TERRE HAUTE —
Maj. Frank Howard showed up at his office at the 181st Intelligence Wing Indiana National Air Guard on Tuesday knowing his job would be different.
Instead of daily tasks, Howard and other Department of Defense employees, classified as non-essential, worked to make an orderly shutdown of their offices and sign paperwork to go on furlough beginning today.
Howard is among 117 technicians at the air guard base at Terre Haute International Airport-Hulman Field impacted from a government shutdown because of a budget impasse in Congress.
“We will not make updates to the web pages, will not be contacting the media; the community relations portion will shut down. Managing the commander’s staff will be minimal. In the big picture, we are going to only essential personnel to keep the bare minimums running while we wait for a budget,” Howard said.
However, the major added, “The 181st Intelligence Wing and Indiana Air National Guard will maintain the highest readiness alert possible with all the factors that are coming into play. We are making every effort to maintain as high a readiness to support the people of Indiana as is legally possible,” Howard said.
Statewide, about 1,000 DOD technicians who work for the Indiana National Guard are being furloughed, “which is about 50 percent of our full-time force,” said Lt. Col. Cathy Van Bree.
“This is much different from the previous furlough that was realized earlier this summer. That furlough was for 20 percent of their pay and 20 percent of their work hours, so they would receive 80 percent of their pay,” Van Bree said. “Now, it is 100 percent furlough, which means they will not get 100 percent of their paycheck at this point.”
The government shutdown has not hurt the Special Supplemental Nutrition Program for Women, Infants and Children, known as WIC. Sarah Renner, state director of WIC, in an email to groups such as the Western Indiana Community Action Agency, said that “despite a potential government shutdown, the Indiana WIC program will continue operations as usual.”
Carole Barr, executive director of the Western Indiana Community Action Agency, said none of its programs will be affected at the moment. “I don’t know how long that will last. Some of our programs are funded with old-year money, so it is not money from the new year,” Barr said.
The agency serves about 5,000 people with energy assistance programs, about 204 children in the Head Start program and about 3,000 people monthly in the WIC program.
Funding for Medicaid, highways and jobless benefits will also not be affected.
Chris Atkins, director of the Indiana Office of Management and Budget, said he expects the economic impact of the shutdown to be “small but manageable,” with state cash reserves keeping many programs going for up to a month before running short, the Associated Press reported.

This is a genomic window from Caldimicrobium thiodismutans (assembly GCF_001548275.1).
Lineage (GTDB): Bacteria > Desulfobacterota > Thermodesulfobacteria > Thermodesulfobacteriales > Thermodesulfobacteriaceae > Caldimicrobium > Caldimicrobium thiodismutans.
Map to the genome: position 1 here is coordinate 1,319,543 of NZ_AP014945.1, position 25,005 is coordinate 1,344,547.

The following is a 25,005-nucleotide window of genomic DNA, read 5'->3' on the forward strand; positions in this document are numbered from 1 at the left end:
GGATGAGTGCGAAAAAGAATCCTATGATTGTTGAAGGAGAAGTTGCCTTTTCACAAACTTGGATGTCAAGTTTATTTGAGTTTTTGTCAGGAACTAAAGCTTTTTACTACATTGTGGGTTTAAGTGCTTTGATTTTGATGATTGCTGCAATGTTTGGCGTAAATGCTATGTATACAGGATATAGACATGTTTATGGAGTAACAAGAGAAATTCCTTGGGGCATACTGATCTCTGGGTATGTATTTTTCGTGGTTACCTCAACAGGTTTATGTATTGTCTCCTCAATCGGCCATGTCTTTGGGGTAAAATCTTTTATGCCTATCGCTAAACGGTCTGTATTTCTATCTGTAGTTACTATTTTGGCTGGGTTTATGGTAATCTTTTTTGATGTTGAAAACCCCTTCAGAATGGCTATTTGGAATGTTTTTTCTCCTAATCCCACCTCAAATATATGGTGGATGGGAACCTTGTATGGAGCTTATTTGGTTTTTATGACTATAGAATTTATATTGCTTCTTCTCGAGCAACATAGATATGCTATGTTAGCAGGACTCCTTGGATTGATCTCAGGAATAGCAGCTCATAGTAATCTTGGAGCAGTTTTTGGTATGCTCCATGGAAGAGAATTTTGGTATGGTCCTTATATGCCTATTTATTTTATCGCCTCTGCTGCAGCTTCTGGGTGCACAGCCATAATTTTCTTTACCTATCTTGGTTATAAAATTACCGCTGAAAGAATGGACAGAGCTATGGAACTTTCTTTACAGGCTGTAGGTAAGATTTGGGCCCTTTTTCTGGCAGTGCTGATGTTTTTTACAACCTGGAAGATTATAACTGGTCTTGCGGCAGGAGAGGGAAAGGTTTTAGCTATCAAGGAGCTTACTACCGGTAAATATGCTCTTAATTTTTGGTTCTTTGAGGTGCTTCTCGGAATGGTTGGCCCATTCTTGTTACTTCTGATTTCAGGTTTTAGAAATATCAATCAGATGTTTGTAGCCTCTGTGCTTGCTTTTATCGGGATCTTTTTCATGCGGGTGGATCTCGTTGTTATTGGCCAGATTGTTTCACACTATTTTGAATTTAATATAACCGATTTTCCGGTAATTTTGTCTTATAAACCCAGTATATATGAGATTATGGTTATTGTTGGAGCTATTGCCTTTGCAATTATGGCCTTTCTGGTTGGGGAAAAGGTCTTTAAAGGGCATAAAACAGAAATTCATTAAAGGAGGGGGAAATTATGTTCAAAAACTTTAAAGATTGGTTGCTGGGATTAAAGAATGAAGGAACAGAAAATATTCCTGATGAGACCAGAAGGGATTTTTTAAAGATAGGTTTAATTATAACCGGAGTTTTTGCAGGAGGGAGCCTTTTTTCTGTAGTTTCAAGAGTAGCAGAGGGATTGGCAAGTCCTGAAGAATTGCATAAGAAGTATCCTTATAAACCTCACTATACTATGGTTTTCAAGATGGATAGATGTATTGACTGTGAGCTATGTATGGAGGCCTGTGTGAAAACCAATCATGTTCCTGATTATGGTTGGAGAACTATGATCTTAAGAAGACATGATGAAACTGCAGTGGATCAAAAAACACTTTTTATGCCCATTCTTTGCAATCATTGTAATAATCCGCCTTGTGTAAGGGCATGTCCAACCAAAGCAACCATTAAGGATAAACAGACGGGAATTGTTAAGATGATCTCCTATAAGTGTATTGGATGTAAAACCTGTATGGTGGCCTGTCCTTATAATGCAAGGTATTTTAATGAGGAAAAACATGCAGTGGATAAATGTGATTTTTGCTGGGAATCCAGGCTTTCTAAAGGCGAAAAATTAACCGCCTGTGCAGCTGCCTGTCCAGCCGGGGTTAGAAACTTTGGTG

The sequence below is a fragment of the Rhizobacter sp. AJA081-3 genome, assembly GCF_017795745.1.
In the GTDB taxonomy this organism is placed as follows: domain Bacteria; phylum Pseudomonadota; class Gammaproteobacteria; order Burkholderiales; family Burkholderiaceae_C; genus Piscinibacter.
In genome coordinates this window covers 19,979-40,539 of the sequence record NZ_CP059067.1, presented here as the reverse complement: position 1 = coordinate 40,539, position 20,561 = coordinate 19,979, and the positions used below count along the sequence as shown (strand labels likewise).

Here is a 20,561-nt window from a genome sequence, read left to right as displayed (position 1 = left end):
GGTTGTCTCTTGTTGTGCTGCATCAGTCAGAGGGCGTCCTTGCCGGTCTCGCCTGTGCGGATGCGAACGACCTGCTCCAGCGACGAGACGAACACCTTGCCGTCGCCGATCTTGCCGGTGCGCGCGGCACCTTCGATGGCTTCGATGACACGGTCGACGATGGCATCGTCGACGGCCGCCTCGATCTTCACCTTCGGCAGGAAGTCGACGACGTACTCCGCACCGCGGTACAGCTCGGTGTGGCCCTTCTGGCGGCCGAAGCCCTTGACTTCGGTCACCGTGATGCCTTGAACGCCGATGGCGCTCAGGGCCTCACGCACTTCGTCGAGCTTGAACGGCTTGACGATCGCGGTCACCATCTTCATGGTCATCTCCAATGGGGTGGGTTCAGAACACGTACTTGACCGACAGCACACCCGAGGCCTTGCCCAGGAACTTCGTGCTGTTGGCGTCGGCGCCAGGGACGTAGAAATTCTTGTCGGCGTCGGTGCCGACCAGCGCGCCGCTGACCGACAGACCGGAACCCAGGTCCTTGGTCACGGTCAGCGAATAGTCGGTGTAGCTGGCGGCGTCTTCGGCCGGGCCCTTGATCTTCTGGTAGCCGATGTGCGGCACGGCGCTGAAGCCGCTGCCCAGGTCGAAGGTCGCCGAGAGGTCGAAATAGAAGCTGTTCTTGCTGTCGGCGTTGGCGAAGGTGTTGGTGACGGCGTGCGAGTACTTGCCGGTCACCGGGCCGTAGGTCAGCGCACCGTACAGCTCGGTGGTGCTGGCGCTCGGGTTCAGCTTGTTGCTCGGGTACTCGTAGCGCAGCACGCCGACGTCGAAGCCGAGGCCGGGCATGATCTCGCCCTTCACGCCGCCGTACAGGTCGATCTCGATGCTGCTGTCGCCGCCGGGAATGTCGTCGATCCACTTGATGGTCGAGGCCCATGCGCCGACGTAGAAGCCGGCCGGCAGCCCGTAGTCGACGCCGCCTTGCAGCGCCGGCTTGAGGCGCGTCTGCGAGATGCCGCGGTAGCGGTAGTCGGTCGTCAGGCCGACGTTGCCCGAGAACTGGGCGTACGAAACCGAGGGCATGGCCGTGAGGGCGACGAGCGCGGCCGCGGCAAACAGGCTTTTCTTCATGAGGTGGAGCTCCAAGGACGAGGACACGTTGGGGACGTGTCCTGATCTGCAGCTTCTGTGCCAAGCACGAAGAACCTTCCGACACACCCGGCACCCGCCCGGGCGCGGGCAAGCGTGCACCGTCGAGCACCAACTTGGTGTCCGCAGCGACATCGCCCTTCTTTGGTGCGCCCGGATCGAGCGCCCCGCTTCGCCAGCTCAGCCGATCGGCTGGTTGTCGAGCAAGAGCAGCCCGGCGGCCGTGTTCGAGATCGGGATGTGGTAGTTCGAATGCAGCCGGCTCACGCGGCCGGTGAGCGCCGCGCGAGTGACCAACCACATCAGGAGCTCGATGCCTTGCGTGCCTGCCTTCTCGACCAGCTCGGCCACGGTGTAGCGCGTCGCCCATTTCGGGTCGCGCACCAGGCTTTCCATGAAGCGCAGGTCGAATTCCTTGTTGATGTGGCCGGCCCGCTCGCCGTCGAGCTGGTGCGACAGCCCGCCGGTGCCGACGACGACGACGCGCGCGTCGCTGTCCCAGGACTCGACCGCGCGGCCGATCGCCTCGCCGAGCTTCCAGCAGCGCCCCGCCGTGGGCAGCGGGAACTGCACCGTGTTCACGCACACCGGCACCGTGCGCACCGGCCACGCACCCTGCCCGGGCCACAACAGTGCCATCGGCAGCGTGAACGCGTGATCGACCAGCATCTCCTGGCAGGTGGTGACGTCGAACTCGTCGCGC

On the federal level, the budget impasse continued Tuesday.
U.S. Sen. Joe Donnelly, D-Ind., in a statement, said, “Everyone knows Washington is broken, but too few people are talking about what that means for real people. The economy suffers, people looking for work suffer, and countless families, business owners, and farmers simply seeking responsible behavior from the people they elected suffer,” Donnelly said.
“This is unacceptable, and we must do better,” Donnelley said.
However, U.S. Rep. Larry Bucshon, R-Ind, said Tuesday the U.S. House was working on offering piecemeal amendments that would, if they became law, fund portions of the federal government.
Bucshon hopes the House would consider funding veterans affairs, national parks and allowing the city of Washington, D.C., to use its own revenue sources, such as parking meters, to raise money.
Washington, D.C., is essentially operated by Congress, Bucshon said.
Bucshon said those matters will likely pass the House and go before the Senate. Three other measures from the House, however, failed. One was to remove a medical device tax from the Affordable Care Act.
Bucshon said if the House and Senate can find common ground on removing that tax, “if we can do that, that would be a substantial change in the health care law that would benefit Indiana and that may very solve this impasse on the [budget] funding,” he said.
The Eighth District is impacted from that tax, Bucshon said, with Cook Medical and Boston Scientific in Spencer.
“People don’t want a government shutdown, but the majority of people in [the Eighth District] think that Obamacare either needs to be repealed or significantly changed because there are issues with it,” he said. “We are trying to fund the government, but also get some fundamental change in the health care law. …”
Bucshon said there are inconsistencies, such as delaying an employer mandate for insurance. “I feel like then they [White House] should delay the individual mandate. If businesses are going to get a break, then individuals also should,” he said.
Reporter Howard Greninger can be reached at 812-231-4204 or firstname.lastname@example.org.